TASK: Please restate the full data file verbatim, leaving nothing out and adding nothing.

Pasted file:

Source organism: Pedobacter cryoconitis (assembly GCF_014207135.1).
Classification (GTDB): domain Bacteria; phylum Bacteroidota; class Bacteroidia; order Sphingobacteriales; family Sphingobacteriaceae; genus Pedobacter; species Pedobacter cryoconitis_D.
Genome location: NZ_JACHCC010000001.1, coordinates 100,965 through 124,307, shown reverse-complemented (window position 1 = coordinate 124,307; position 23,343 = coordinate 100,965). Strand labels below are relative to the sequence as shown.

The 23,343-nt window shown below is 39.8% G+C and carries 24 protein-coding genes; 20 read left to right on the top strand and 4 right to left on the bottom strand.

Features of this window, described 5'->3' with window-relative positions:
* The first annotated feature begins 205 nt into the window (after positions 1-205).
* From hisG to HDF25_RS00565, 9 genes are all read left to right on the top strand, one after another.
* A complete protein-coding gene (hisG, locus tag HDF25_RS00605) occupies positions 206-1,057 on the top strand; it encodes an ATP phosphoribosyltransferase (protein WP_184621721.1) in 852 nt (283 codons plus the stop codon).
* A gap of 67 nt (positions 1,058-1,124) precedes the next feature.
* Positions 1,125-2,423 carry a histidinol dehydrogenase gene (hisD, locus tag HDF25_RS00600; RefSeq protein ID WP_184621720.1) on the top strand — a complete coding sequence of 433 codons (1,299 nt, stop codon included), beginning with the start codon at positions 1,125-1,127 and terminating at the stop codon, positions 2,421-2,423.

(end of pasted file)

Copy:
Source organism: Pedobacter cryoconitis (assembly GCF_014207135.1).
Classification (GTDB): domain Bacteria; phylum Bacteroidota; class Bacteroidia; order Sphingobacteriales; family Sphingobacteriaceae; genus Pedobacter; species Pedobacter cryoconitis_D.
Genome location: NZ_JACHCC010000001.1, coordinates 100,965 through 124,307, shown reverse-complemented (window position 1 = coordinate 124,307; position 23,343 = coordinate 100,965). Strand labels below are relative to the sequence as shown.

The 23,343-nt window shown below is 39.8% G+C and carries 24 protein-coding genes; 20 read left to right on the top strand and 4 right to left on the bottom strand.

Features of this window, described 5'->3' with window-relative positions:
* The first annotated feature begins 205 nt into the window (after positions 1-205).
* From hisG to HDF25_RS00565, 9 genes are all read left to right on the top strand, one after another.
* A complete protein-coding gene (hisG, locus tag HDF25_RS00605) occupies positions 206-1,057 on the top strand; it encodes an ATP phosphoribosyltransferase (protein WP_184621721.1) in 852 nt (283 codons plus the stop codon).
* A gap of 67 nt (positions 1,058-1,124) precedes the next feature.
* Positions 1,125-2,423 carry a histidinol dehydrogenase gene (hisD, locus tag HDF25_RS00600; RefSeq protein ID WP_184621720.1) on the top strand — a complete coding sequence of 433 codons (1,299 nt, stop codon included), beginning with the start codon at positions 1,125-1,127 and terminating at the stop codon, positions 2,421-2,423.